SAFETY AND SECURITY
PROVINCE OF CABINDA
Militant groups claiming independence are active in this province and clashes with security forces are possible.
Murders, kidnappings and sexual assaults occur and foreigners have been targeted. These militant groups have indicated their intention to continue to conduct attacks on foreigners.
Access to basic goods and services in Cabinda is restricted.
Risk levels for Angola
PROVINCE OF LUNDA NORTE
The presence of foreigners in diamond-producing Lunda Norte may create tension. Security forces engaged in the expulsion of illegal diamond miners may be suspicious of foreign observers.
The presence of diamonds increases levels of crime. Travellers may be asked for a letter from their employer, an organization or an individual explaining the reasons for their travel.
Access to basic goods and services in Lunda Norte is restricted.
Risk levels for Angola
Crime is a concern throughout the country, including in the capital, Luanda, where it is a regular occurrence. Areas frequented by foreigners are often targeted.
Violent crime has been on the rise since the beginning of 2018. Do not walk around Luanda after dark.
Muggings (particularly for mobile phones) and armed robberies occur. Don’t show signs of affluence. Don’t withdraw large sums of money from an ATM, an exchange bureau or a bank. Groups of criminals may watch you withdraw money, possibly from inside the building, then use cellphones to coordinate a robbery, even in broad daylight.
Carjackings, usually of four-wheel drive and luxury vehicles, occur. Be vigilant when travelling after dark, particularly to and from the airport. You should not resist if threatened by carjackers or robbers. Do not make eye contact with assailants or indicate that you might be able to identify them.
Incidents of rape have taken place. Due to the high prevalence of HIV/AIDS, victims are strongly encouraged to seek immediate medical assistance.
Pickpockets are active outside the arrivals and departures gates at the Luanda airport.
There’s a risk of kidnapping, particularly in Luanda. Foreigners are a preferred target. Criminals seeking ransom often take victims from their car. Be on the alert for ploys to stop your vehicle and use varied and unpredictable routes and schedules of travel.
Demonstrations occasionally occur.
Even peaceful demonstrations can turn violent at any time. They can also lead to disruptions to traffic and public transportation.
- Avoid areas where demonstrations and large gatherings are taking place
- Follow the instructions of local authorities
- Monitor local media for information on ongoing demonstrations
More about mass gatherings (large-scale events)
There is a high risk from landmines and unexploded ordnance, especially near bridges and on unpaved roads outside major cities. Many areas of the countryside, including secondary roads, are heavily mined. Even frequently travelled roads that are thought to be landmine-free may be unsafe.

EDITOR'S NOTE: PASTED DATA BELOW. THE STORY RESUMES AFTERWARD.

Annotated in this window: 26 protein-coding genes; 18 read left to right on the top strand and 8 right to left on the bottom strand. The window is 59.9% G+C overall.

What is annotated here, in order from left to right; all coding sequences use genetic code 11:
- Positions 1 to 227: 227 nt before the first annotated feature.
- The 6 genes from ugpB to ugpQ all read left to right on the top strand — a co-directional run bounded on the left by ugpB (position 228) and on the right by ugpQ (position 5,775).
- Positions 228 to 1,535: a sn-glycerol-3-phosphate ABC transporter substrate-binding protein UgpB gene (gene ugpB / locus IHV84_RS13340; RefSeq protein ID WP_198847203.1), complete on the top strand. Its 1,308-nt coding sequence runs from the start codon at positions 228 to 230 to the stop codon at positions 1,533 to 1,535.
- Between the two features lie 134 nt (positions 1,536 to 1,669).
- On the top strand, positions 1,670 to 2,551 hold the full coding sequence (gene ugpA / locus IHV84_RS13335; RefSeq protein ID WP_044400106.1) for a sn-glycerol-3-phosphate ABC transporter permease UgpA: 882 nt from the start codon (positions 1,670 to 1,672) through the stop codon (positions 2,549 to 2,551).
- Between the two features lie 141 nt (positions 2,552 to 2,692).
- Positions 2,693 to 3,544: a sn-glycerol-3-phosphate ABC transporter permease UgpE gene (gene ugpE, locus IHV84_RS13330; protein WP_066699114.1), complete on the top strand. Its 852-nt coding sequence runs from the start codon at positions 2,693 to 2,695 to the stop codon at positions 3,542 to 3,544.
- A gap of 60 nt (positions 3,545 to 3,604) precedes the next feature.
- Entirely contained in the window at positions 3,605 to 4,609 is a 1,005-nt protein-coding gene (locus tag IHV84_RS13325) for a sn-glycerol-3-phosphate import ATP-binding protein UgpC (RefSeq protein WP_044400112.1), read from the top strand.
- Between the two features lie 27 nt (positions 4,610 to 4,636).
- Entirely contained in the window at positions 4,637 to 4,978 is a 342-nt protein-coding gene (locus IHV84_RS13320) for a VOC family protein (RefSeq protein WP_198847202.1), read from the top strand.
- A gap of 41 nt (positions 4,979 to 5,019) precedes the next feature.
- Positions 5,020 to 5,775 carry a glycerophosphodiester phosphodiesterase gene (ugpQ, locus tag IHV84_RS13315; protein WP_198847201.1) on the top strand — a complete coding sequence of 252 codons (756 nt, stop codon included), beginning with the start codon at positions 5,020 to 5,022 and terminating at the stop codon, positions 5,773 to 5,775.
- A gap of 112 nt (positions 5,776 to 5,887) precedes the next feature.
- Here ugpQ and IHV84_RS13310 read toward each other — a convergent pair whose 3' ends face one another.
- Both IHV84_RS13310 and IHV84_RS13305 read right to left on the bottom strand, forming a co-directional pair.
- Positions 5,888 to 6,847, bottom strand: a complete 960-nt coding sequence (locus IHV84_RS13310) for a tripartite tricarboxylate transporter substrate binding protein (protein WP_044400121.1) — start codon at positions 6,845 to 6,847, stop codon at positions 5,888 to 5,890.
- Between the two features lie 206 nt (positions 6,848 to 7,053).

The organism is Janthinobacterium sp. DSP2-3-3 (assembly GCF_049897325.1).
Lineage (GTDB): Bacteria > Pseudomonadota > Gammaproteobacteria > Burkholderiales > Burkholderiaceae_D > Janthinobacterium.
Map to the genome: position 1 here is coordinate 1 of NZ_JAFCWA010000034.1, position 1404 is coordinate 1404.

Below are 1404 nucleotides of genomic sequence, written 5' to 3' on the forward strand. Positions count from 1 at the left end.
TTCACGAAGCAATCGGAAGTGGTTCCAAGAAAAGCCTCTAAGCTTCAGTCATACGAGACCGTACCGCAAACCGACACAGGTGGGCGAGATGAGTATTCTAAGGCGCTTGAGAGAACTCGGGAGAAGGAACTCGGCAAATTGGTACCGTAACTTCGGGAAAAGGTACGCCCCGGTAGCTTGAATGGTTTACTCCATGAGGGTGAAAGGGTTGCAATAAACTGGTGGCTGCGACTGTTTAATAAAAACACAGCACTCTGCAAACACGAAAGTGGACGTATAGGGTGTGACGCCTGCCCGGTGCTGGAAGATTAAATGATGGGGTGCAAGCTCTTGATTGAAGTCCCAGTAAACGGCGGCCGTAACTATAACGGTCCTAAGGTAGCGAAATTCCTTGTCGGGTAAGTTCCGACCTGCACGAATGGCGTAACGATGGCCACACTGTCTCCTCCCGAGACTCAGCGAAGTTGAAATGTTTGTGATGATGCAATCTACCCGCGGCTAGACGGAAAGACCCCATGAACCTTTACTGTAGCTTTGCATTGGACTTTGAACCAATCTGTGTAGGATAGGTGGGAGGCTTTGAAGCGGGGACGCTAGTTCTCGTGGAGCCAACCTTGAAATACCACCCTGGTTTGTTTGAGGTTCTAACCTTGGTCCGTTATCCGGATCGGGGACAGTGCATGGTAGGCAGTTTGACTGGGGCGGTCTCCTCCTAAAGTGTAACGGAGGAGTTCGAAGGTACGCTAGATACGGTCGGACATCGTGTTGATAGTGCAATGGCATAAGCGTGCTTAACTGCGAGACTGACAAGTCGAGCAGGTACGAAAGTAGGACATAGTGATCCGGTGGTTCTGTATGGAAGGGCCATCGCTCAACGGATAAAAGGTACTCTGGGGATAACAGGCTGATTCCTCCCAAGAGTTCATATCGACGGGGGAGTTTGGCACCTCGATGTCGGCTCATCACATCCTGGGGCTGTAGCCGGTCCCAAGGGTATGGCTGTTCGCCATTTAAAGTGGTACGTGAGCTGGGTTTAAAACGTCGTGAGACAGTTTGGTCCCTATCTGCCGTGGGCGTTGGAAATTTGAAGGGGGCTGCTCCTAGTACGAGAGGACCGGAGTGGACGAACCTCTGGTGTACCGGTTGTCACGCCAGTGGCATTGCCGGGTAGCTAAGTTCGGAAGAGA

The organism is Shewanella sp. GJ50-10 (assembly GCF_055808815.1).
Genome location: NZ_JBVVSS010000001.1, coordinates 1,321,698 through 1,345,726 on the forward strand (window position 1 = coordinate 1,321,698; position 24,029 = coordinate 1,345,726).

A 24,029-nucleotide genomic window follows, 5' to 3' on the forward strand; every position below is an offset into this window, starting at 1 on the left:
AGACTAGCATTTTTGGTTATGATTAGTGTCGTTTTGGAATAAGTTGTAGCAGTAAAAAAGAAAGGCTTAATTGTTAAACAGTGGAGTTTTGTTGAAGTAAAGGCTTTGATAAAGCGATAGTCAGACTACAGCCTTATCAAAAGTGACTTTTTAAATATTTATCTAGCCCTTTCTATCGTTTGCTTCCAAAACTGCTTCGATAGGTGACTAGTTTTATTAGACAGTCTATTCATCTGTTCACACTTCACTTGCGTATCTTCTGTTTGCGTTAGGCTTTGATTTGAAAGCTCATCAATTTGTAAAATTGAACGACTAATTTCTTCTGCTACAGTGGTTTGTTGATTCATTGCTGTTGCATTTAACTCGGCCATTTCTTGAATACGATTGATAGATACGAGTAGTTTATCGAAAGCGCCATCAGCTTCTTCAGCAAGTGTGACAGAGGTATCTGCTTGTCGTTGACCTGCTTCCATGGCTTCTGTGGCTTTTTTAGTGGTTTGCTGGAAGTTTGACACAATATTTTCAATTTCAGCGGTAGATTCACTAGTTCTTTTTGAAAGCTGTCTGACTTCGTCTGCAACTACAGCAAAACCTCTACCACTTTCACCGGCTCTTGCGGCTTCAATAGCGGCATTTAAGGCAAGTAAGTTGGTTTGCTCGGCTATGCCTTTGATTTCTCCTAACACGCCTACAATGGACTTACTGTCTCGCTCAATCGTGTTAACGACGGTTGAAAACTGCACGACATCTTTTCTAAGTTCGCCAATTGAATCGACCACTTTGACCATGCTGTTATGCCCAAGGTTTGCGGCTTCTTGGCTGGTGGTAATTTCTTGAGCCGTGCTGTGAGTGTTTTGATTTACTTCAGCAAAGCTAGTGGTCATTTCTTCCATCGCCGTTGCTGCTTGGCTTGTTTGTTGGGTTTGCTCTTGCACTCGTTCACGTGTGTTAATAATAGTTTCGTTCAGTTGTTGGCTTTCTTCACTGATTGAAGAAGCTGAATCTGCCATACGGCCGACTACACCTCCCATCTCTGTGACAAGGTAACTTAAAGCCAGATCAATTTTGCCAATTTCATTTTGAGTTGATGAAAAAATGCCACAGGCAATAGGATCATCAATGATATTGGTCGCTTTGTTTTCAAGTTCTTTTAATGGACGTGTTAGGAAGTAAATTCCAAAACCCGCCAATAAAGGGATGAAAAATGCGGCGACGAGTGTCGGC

Roads, particularly secondary and tertiary roads, and bridges are generally in poor condition.
Incidents of drivers under the influence of alcohol are common, especially on weekends. The return trip to Luanda from beach outings can be particularly hazardous due to reckless driving habits. Be extremely careful of unexpected hazards on the road, such as pedestrians and animals.
Always drive with the doors locked and the windows rolled up. Keep your valuables out of sight.
Only undertake overland travel outside of urban centres in convoys of at least two vehicles, ideally four-wheel drive vehicles.
Door-to-door taxis are scarce and expensive, so you should try to hire a car with driver. Local drivers can overcome the problem of few parking spaces and can negotiate heavy traffic and the idiosyncrasies of local traffic flows, including any accident.
Avoid using public transportation, including buses and van taxis.
We do not make assessments on the compliance of foreign domestic airlines with international safety standards.
General information about foreign domestic airlines
GENERAL SAFETY INFORMATION
Shortages of food, lodging, medicine, transportation, electricity, fuel and water occasionally occur in most parts of the country. While Luanda does not experience shortages of food, lodging is scarce and tourist facilities are very expensive. The cost of living in Luanda is very high.
Poisonous snakes are a potential danger in the countryside.
Shortages of fuel, municipal water and power may occur. Drinking water and some food items can be difficult to find sometimes. Plan accordingly. Ensure that your emergency kit is complete.
Be careful at all times and carry locally certified copies of the identification page of your passport as well as original travel documents issued by Angolan authorities, such as resident or work permits, visas and a driver’s licence. Make sure your documents are up-to-date. Police checkpoints are common in both urban and rural areas. You should be prepared to present copies of your identification documents. Do not challenge the authority of requesting officials. Failure to produce identification documents can result in a large fine.
When travelling in the provinces, always carry original documentation. If photocopies are to be used in place of originals, the copies must be notarized by an Angolan notary public. Note that notarized photocopies are not acceptable for travel outside Luanda.
Foreigners travelling into the interior of Angola sometimes require an internal travel document. This may be provided by the Angolan organization or individual that invited the foreigner to Angola.
Interruptions in telecommunications are common. International calls are difficult to place from outside the capital. Most personal cellular phones are incompatible and must be reprogrammed for use within Angola.